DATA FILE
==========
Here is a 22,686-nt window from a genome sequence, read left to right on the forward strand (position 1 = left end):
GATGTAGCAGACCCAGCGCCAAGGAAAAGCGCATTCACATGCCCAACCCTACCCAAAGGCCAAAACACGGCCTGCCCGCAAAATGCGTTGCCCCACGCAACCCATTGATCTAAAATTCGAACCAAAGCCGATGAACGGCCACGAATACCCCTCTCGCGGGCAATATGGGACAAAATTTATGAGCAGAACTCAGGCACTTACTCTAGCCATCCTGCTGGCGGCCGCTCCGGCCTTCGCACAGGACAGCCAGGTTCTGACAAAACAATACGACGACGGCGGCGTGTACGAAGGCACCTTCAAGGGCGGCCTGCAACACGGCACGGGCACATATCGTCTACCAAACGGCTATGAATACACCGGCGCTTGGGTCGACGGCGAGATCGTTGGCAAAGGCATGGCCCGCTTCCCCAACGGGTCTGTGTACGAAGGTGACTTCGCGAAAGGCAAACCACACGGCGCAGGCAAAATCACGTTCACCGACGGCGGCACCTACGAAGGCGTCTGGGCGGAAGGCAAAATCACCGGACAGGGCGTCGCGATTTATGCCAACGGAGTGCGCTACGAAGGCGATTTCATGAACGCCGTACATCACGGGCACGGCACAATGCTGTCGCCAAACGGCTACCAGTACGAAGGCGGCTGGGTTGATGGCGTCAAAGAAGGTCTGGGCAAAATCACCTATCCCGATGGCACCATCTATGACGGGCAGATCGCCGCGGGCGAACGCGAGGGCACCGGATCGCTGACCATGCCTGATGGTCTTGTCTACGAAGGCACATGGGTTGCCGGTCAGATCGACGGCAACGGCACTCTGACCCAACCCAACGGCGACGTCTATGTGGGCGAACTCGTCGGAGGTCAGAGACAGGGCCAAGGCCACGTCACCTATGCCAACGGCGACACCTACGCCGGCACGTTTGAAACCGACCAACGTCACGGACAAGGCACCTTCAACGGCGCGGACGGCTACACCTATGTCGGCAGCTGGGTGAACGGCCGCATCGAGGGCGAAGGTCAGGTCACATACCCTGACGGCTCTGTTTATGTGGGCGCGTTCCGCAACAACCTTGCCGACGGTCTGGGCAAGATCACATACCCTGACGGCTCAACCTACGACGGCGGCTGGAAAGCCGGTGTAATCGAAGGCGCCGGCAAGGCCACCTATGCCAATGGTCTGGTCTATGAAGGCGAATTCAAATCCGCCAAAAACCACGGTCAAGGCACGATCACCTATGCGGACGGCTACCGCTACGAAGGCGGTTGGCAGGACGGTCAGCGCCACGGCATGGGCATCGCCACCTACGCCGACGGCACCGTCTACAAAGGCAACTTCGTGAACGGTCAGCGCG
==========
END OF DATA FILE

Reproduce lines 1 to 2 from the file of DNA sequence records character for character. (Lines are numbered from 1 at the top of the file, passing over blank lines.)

Here is a 22,686-nt window from a genome sequence, read left to right on the forward strand (position 1 = left end):
GATGTAGCAGACCCAGCGCCAAGGAAAAGCGCATTCACATGCCCAACCCTACCCAAAGGCCAAAACACGGCCTGCCCGCAAAATGCGTTGCCCCACGCAACCCATTGATCTAAAATTCGAACCAAAGCCGATGAACGGCCACGAATACCCCTCTCGCGGGCAATATGGGACAAAATTTATGAGCAGAACTCAGGCACTTACTCTAGCCATCCTGCTGGCGGCCGCTCCGGCCTTCGCACAGGACAGCCAGGTTCTGACAAAACAATACGACGACGGCGGCGTGTACGAAGGCACCTTCAAGGGCGGCCTGCAACACGGCACGGGCACATATCGTCTACCAAACGGCTATGAATACACCGGCGCTTGGGTCGACGGCGAGATCGTTGGCAAAGGCATGGCCCGCTTCCCCAACGGGTCTGTGTACGAAGGTGACTTCGCGAAAGGCAAACCACACGGCGCAGGCAAAATCACGTTCACCGACGGCGGCACCTACGAAGGCGTCTGGGCGGAAGGCAAAATCACCGGACAGGGCGTCGCGATTTATGCCAACGGAGTGCGCTACGAAGGCGATTTCATGAACGCCGTACATCACGGGCACGGCACAATGCTGTCGCCAAACGGCTACCAGTACGAAGGCGGCTGGGTTGATGGCGTCAAAGAAGGTCTGGGCAAAATCACCTATCCCGATGGCACCATCTATGACGGGCAGATCGCCGCGGGCGAACGCGAGGGCACCGGATCGCTGACCATGCCTGATGGTCTTGTCTACGAAGGCACATGGGTTGCCGGTCAGATCGACGGCAACGGCACTCTGACCCAACCCAACGGCGACGTCTATGTGGGCGAACTCGTCGGAGGTCAGAGACAGGGCCAAGGCCACGTCACCTATGCCAACGGCGACACCTACGCCGGCACGTTTGAAACCGACCAACGTCACGGACAAGGCACCTTCAACGGCGCGGACGGCTACACCTATGTCGGCAGCTGGGTGAACGGCCGCATCGAGGGCGAAGGTCAGGTCACATACCCTGACGGCTCTGTTTATGTGGGCGCGTTCCGCAACAACCTTGCCGACGGTCTGGGCAAGATCACATACCCTGACGGCTCAACCTACGACGGCGGCTGGAAAGCCGGTGTAATCGAAGGCGCCGGCAAGGCCACCTATGCCAATGGTCTGGTCTATGAAGGCGAATTCAAATCCGCCAAAAACCACGGTCAAGGCACGATCACCTATGCGGACGGCTACCGCTACGAAGGCGGTTGGCAGGACGGTCAGCGCCACGGCATGGGCATCGCCACCTACGCCGACGGCACCGTCTACAAAGGCAACTTCGTGAACGGTCAGCGCG